Incense: ambergris, camphor, mace, musk, myrrh, rose, saffron, sage, sandalwood, sweetgrass, vanilla, violet, all floral scents

Goddess: Aphrodite, Asherah, Baalith, Brigid, Erzulie, Freya (Passionate Queen), Frigg, Gefion, Harbor (Beautiful One), Hestia, Inanna, Ishtar (Lady of Passion and Desire), Lakshmi, Lilith, Mokosh, Nehalennia, Nerthus, Ostara, Pombagira, Sarasvati, Shakti, Shekinah, Sirtur, Al Uzza, Venus (Queen of Pleasure), Vesta

God: Allah, Bacchus, Bes, Cupid, the Dagda, Dionysus, El, Eros (God of Love), Freyr, Frit Ailek, Shukra

Evocation: Agrat Bat Mahalat, Anael, Hagiel, Mokosba, Rasbid, Sachiel, Uriel, Velas

 

Courtesy of Moonlight Musings

Ostara Creation Spell

Ostara Creation Spell

This joyous holiday honors the spring goddess, Ostara, whose name means “movement toward the rising Sun.” Just as Imbolc signals the return of light, Ostara signals the awakening of the Earth. Trees are blooming, bulbs are pushing up out of the ground, birds are nesting, and animals are mating. The creative energy is at its strongest during this season. If you haven’t decided what you wish to manifest this year, do so now.

To empower your goal, write it on a hard-boiled egg with a wax crayon. The egg is a powerful symbol representing the universe in embryo. Your goal lives within you in the same way that creation lives within its egg, and like the egg, your goal has everything it needs to manifest. Now, draw two interlocking triangles to form a six-pointed star on your egg. This star symbolizes one of the most important keys in magic: as above, so below. What you can create in your imagination, you can manifest on the physical plane. Dye your egg a deep red to symbolize the goddess and life itself. Using your egg as a focus, work in the days ahead with the interplay of imagination and physical striving to achieve your desire.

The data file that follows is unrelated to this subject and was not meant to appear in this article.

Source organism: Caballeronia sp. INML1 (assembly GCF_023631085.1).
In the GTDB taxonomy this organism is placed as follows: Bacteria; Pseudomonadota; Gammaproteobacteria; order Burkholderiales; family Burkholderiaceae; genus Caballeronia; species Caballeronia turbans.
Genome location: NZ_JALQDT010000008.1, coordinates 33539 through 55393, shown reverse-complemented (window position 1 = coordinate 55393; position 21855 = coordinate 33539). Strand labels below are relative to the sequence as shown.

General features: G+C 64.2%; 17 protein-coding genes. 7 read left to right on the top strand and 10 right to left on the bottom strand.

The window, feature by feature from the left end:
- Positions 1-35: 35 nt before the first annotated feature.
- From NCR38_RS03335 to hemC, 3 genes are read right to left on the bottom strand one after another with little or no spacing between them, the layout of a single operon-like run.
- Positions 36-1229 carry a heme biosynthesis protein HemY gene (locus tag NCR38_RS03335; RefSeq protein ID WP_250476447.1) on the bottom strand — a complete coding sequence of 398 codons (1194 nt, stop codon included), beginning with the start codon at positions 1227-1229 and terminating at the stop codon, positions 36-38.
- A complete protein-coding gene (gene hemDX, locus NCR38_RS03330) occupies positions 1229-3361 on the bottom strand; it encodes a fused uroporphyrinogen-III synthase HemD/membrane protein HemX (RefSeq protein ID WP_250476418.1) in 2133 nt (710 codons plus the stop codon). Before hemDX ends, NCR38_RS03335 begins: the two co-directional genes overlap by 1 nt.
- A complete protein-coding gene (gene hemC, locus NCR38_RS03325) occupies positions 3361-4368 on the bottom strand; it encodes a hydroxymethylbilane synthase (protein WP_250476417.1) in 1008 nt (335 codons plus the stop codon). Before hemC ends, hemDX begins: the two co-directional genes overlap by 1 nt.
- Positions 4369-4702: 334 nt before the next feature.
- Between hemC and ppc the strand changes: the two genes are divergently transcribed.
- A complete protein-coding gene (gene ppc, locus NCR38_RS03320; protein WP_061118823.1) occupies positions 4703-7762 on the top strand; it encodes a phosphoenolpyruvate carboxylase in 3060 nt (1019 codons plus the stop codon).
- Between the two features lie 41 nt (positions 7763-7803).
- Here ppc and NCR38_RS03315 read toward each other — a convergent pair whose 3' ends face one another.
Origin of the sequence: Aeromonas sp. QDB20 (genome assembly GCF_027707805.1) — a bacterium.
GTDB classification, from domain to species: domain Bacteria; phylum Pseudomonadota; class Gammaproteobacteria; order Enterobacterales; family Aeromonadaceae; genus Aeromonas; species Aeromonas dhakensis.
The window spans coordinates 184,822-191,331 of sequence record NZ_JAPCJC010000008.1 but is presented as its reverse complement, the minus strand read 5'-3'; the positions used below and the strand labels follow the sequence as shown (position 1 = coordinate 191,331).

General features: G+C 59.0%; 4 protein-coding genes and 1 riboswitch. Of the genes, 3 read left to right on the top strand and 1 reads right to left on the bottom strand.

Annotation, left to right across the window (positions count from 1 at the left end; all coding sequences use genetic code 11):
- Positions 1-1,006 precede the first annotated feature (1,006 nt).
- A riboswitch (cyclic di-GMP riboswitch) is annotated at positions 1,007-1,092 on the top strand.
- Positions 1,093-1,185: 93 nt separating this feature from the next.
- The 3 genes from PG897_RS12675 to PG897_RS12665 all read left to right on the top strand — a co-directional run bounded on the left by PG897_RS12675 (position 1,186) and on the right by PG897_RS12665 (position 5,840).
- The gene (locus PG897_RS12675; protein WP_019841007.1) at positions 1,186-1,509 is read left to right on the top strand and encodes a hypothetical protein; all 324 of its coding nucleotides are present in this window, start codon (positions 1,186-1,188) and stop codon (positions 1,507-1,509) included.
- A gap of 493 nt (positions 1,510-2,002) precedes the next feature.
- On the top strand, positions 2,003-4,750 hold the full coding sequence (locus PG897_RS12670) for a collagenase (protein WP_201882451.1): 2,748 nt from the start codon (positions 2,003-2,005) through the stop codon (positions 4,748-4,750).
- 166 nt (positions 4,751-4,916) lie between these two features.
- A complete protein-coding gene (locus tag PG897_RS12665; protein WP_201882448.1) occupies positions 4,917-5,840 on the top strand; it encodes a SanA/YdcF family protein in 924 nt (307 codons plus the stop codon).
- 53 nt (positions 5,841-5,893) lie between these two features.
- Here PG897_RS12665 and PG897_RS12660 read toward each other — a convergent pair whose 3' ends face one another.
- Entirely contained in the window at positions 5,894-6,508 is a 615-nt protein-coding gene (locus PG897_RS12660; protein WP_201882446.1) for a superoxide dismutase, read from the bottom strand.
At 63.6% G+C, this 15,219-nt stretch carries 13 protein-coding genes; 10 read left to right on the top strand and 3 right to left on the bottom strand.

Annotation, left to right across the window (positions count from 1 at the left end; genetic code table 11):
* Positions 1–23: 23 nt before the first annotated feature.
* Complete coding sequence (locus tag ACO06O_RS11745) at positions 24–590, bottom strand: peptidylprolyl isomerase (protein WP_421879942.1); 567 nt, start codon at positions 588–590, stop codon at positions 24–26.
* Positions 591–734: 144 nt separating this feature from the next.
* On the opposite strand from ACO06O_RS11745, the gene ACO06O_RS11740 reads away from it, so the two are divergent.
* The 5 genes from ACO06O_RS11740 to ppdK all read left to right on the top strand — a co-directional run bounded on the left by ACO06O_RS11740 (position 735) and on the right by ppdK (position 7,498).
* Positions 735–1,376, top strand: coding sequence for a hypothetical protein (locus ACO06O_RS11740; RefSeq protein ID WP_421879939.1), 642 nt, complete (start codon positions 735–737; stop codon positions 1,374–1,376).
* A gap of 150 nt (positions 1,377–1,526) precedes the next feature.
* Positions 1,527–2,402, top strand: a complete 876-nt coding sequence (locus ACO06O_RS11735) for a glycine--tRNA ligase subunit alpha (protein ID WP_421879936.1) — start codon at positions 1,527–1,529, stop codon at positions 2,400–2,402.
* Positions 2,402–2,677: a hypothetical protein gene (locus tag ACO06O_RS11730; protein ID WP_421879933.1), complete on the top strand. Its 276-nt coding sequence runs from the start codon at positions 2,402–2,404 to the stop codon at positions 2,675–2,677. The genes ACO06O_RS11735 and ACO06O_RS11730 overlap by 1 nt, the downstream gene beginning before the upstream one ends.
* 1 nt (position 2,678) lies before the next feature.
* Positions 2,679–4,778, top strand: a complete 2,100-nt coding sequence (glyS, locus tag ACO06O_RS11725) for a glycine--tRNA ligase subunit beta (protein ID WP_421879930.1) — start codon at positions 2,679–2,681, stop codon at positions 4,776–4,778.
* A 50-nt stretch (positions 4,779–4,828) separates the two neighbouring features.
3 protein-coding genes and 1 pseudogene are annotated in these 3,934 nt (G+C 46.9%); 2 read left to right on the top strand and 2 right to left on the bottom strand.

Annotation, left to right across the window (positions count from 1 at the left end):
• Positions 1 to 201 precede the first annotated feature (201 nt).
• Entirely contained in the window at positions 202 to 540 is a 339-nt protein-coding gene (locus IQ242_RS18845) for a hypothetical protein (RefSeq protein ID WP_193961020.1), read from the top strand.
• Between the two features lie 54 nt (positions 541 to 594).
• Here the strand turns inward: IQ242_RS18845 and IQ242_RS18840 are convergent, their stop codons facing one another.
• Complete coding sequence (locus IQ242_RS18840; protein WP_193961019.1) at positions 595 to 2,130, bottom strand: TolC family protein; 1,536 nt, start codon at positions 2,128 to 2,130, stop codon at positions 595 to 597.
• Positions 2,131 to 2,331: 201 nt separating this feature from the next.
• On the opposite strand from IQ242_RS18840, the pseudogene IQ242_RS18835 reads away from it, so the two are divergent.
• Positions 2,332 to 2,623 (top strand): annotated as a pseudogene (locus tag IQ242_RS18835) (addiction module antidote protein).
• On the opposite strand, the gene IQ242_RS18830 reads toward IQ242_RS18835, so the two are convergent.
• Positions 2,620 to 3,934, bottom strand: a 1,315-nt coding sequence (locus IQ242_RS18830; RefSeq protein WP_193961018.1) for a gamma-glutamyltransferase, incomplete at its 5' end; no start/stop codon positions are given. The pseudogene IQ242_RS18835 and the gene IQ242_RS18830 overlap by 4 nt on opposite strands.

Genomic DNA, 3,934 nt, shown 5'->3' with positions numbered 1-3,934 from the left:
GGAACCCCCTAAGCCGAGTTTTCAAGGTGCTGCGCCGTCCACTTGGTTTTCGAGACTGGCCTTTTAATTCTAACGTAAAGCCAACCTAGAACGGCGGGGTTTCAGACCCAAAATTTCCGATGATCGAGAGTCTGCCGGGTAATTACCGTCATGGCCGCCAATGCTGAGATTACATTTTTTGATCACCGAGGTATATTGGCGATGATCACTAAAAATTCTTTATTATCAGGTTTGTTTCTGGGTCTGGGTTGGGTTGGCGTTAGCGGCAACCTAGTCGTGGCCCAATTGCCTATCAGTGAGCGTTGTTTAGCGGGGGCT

By: Lily Gardner

8 Ideas for Celebrating Ostara


Ostara Comments

8 Ideas for Celebrating Ostara

 

Ostara, the Spring Equinox, is always especially beautiful here in Sonoma County, California. This year seems especially nice. Winter’s rains have been lighter than we would like, but they have been gentle and well timed. My farmer friends with whom I’ve spoken are feeling good. Warming temperatures and longer days have brought forth the first abundant flowers, especially the wild mustard that makes it seem as if our craggy valley oaks and vineyards have their feet awash in bright yellow paint. The threats from frost are virtually over.

Our season and Ostara’s symbolism are in perfect harmony.

Wiccan Sabbats celebrate our Wheel of the Year, and the Wheel of the Year, like the phases of the moon, symbolize to us the stages of life, from birth to death to rebirth. Four Sabbats are “Greater Sabbats” originally linked with Celtic agricultural cycles: Brigit, Beltane, Lammas, and Samhain. The other four “cross quarter” Sabbats are correlated with the cycles of the solar year, the solstices and equinoxes. On the 21st of this month, Witches and many other Pagans will celebrate Ostara, the Spring Equinox.

Equinoxes are times of balance between day and night, light and darkness. But the balance is dynamic, lasting a day, before shifting into playing a role in that greater balance that is the Wheel of the Year. For me this sense of balance should be the dominant theme of either Ostara, or Mabon, the Fall Equinox. But they are very different Sabbats otherwise, for after Ostara the light will continue to grow, whereas after Mabon, it is darkness that increases.

There is another aspect of balance that comes to mind as a am mulling this post over, that between the universal and the concrete. Solar Sabbats are universal, the Greater Sabbats are specific to time and place. Together, they balance the universal with the variety that is local. So while I think it is important to make sure Greater Sabbats are strongly connected with where we live, it is not as important for the Cross Quarter ones.

With these thoughts in mind, I have a few ideas for celebrating Ostara I want to share. All are suitable for Solitaries.